• 12 Television: The First Flawed Rough Drafts of History
      (pp. 244-258)
      Philip M. Taylor

      Television, the predominant mass medium of the second half of the twentieth century (at least in industrialized countries) remains largely neglected by historians as a primary archival source. Radio, sometimes referred to as “the forgotten medium,” has suffered a similar fate, even though it remains a primary source of news, information, and entertainment for millions of people (especially in developing countries). Where the mass media are concerned, mainstream history has just begun to accept the press and the cinema as legitimate “windows into the past.” So what is it about the newer media of broadcasting that generally makes historians nervous...

  7. Part IV: Television Production, Reception, and History
    • 13 The History Channel and the Challenge of Historical Programming
      (pp. 261-281)
      Brian Taves

      The History Channel was launched at the beginning of 1995 as an offspring of the eleven-year-old Arts & Entertainment network (A&E). In subsequent years, The History Channel has increasingly become a standard part of basic cable packages, both in the United States and in the United Kingdom. Emerging with the evolving proliferation of cable stations that began in the 1980s, The History Channel has joined the constellation of channels devoted to specialized non-news nonfiction entertainment for particular audiences, including nature (Animal Planet), gardening (Home & Garden Network), Travel Channel, and such generalized documentary channels as Discovery and The Learning Channel...

    • 14 Rethinking Television History
      (pp. 282-308)
      Douglas Gomery

      Writings about the early history of U.S. television have long concentrated on the rise of dominating national networks. Whether coming from a textual, personal, or national approach, historians have shaped television history for the United States from solely the network perspective. Yet based on principles of social, demographic, policy and urban history, we should rethink this seemingly “Obvious” historical analysis, attend to TV’s early history at the local level, and then integrate and synthesize a complete historical analysis of the coming of television to the United States.

      Let us begin with Monday the twenty-first of January 1957, a day when...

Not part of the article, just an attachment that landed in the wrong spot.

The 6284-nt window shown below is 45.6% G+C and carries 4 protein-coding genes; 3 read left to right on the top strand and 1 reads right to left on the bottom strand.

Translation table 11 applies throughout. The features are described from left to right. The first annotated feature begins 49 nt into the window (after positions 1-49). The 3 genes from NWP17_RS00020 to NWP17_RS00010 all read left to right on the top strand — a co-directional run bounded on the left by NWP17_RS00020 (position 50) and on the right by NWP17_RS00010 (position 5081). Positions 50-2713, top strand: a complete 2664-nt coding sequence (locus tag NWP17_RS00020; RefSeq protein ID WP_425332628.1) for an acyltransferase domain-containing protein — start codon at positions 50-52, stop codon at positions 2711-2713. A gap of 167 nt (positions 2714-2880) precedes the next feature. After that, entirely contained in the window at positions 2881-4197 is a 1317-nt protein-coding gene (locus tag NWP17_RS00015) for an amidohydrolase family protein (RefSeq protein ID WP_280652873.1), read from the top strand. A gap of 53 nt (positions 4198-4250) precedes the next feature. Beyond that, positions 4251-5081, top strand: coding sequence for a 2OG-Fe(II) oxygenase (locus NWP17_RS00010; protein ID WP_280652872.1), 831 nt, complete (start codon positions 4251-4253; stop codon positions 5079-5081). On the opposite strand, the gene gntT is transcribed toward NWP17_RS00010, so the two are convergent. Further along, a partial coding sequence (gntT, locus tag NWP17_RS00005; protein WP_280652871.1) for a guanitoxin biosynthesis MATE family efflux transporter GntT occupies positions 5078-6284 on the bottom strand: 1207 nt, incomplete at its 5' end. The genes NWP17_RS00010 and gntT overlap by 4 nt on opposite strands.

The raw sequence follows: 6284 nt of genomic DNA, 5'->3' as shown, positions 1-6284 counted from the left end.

• 15 Nice Guys Last Fifteen Seasons: Jack Benny on Television, 1950–1965
      (pp. 309-334)
      James L. Baughman

      On Sunday evening, October 28,1950, Jack Benny, America’s most popular radio comedian, made his network television debut. People finally saw what most had only heard. For more than fifteen years, Benny had crafted a vain, insecure persona. And his very first line continued the tradition of the preoccupation with self: “I’d give a million dollars to know how I look!” And the anxiety: “If I’m a success tonight, all right. If not, I’ll kill myself.”¹

      Benny had no cause for concern. For the next fifteen seasons on network television,The Jack Benny Showgenerally enjoyed good to excellent ratings. “The...

    • 16 Organizing Difference on Global TV: Television History and Cultural Geography
      (pp. 335-356)
      Michael Curtin

      A few years ago, I received an unsolicited copy of a public relations videotape from AT&T offering an optimistic narrative of how the most recent communications revolution will alter our everyday lives. The opening shot ofConnections: AT&T’s Vision of the Futurefeatures the title scripted across a brilliant daylight image of a snow-covered Himalayan mountain peak. This shot then dissolves to the misty ambiance of a dimly lit weaving hut, occupied by a mustachioed, elderly man. The man rises slowly from a handloom and ambles across the shop to a low table, where a laptop computer is emitting a...

  8. Selected Bibliography: Additional Sources for Researching Television as Historian
    (pp. 357-365)
    Kathryn Helgesen Fuller-Seeley
  9. Contributors
    (pp. 366-369)
  10. Television and Film Index
    (pp. 370-375)
  11. General Index
    (pp. 376-384)